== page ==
US 4058752 A
In a method of operating a photochemotherapy chamber for the irradiation of a patient with long wave ultraviolet light, a prescribed dosage is first selected. The prescribed dosage is then automatically converted into the time duration that an ultraviolet source should be energized to deliver said dosage by monitoring the line voltage and the total hours of operation of the ultraviolet source and adjusting said time duration accordingly.
1. The method of operating a photochemotherapy chamber for the irradiation of a patient with long wave ultraviolet light comprising the steps of:
1. selecting a prescribed dosage of long wave ultraviolet radiation;
2. automatically converting said prescribed dosage into the time duration that an ultraviolet source should be energized to deliver said dosage by
a. monitoring the line voltage delivered to said ultraviolet source and establishing said time duration in accordance with the deviation of said line voltage from a predetermined value and
b. monitoring the hours of operation of said ultraviolet source and establishing said time duration in accordance with a nonlinear curve of output versus hours of operation for said ultraviolet source; and
3. exposing the patient to said ultraviolet radiation for said time duration.
In operation, power from an input voltage source 10 is delivered through a relay 11 to ballasts 12 and ultraviolet emitting lamps 13. The lamps are energized and radiate only when relay 11 is energized. Relay 11 is energized by a timing control system 14.
Timing control system 14 is made up of several functional elements. The dose of ultraviolet radiation is defined to the system by a manually adjustable multi-position switch 15 which modifies a digital signal within a digital computer 21. The dose is set in joules per square centimeter. The voltage to the lamps is monitored by an analog to digital device 16, such as a digital voltmeter, which supplies a digital signal to computer 21. A cumulative counter 18 is also energized by the voltage to the ballasts and produces a digital signal which is proportional to the cumulative hours which the lamps have operated since they were installed. The digital signal from counter 18 is supplied to digital computer 21. Counter 18 is manually reset to zero each time a new set of ultraviolet lamps is installed in the system.
Manually closing a contact in an initiate switch 19 starts computation of the exposure time by computer 21 according to the mathematical relations described hereafter. The computer then sets timer 17 to the required exposure time which energizes relay 11, thereby energizing lamps 13. Upon completion of the calculated exposure time, timer 17 de-energizes relay 11 thus deactivating lamps 13. Consequently, lamps 13 are on only for the time required to deliver the prescribed dose of ultraviolet radiation.
Digital computer 21 stores three pieces of information. It stores the relationship of the output of ultraviolet lamps 13 to the voltage of input voltage source 10. This relationship depends on both ballast 12 and lamp 13 characteristics. The relationship is nonlinear and the output decreases with voltage. For example, in a system designed for 120 volts, if the input voltage drops to 100 volts, the lamp output drops about 12%.
Computer 21 also stores the fractional decrease in ultraviolet lamp output as a function of cumulative hours of lamp operation. This characteristic is a function of the lamp and especially of the phosphor. FIG. 2 shows the nonlinear decrease in lamp output versus cumulative hours of operation.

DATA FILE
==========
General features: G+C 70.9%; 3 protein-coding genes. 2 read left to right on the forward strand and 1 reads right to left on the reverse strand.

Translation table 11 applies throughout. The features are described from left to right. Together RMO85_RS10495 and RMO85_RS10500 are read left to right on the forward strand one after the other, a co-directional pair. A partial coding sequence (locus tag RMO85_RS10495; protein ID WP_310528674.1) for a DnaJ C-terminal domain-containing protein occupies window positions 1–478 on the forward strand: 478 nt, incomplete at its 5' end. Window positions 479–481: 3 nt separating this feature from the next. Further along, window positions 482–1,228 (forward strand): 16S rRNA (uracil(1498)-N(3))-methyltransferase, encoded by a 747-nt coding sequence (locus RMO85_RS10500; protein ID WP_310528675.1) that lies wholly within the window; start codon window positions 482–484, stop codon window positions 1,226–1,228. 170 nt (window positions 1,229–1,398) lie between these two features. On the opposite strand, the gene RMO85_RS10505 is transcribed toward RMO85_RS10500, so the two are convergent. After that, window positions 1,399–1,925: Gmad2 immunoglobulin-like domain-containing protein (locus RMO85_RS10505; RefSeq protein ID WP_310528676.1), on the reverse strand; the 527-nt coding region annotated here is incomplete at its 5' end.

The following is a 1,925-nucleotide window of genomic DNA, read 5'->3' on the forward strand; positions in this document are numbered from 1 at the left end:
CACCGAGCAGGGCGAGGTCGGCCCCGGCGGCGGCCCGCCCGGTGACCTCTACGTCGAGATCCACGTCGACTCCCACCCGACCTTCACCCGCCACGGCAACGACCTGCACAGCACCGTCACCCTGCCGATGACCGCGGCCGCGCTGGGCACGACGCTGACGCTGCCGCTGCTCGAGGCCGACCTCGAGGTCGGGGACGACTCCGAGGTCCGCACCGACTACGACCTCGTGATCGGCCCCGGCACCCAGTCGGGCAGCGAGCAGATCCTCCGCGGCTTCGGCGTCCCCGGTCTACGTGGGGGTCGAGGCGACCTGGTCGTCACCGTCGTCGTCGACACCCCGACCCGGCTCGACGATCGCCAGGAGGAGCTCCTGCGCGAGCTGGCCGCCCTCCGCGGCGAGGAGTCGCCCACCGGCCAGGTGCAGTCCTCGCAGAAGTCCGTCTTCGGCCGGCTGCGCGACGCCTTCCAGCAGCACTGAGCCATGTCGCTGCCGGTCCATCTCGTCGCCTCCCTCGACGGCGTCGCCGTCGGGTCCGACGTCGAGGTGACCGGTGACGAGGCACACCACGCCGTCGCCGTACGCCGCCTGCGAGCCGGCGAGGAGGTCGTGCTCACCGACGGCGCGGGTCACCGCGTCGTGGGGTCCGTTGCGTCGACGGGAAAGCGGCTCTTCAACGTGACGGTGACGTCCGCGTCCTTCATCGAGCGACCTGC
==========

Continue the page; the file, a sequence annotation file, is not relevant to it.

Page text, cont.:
Computer 21 also stores the exposure power density provided on a patient in the chamber with new lamps and rated equipment input voltage. While this is a constant function, the value may be internally modified by exposure calibrator 20 for the purpose of calibrating the entire dose control system. In one example for a chamber containing sixty FR4OT12/BL/235 milliwatts per square centimeter.
In operation a doctor would prescribe a particular dosage of ultraviolet radiation, say, ten joules per square centimeter. Multiposition switch 15 would then be set at ten. Closing initiate switch 19 would activate the system and, for new lamps and rated line voltage, computer 21 would calculate the exposure time for the above chamber to be 667 seconds (1 joule equals 1 watt-second); timer 17 would energize lamps 13 for that period of time. If the lamps had been in use for 200 hours, as recorded by counter 18, FIG. 2 shows that the lamp output would be only 75% of its zero hour output. Computer 21 would incorporate this calculation and set the exposure time at 888 seconds.
In the drawing,
FIG. 1 is a schematic block diagram of a dosimetry control unit that can be used to practice the invention.
FIG. 2 is a curve showing the decrease in output of ultraviolet lamps versus their cumulative hours of operation.
The purpose of this invention is to provide a method of automatically controlling the exposure dosage of ultraviolet radiation that a patient receives. This method may be used with the ultraviolet irradiation chamber disclosed in copending application Ser. No. 693,029, filed June 4, 1976. The objectives of the invention are to provide a control system that will automatically compensate for the normal decrease in output of ultraviolet lamps during life and to provide a timing device the output of which will vary the basic time increment in accordance with a linear or nonlinear equation or curve.
The invention is based on the relationship that the irradiation dosage (joules/cm.sup.2) equals the irradiance (watts/cm.sup.2) at the time of exposure multiplied by the exposure time (seconds).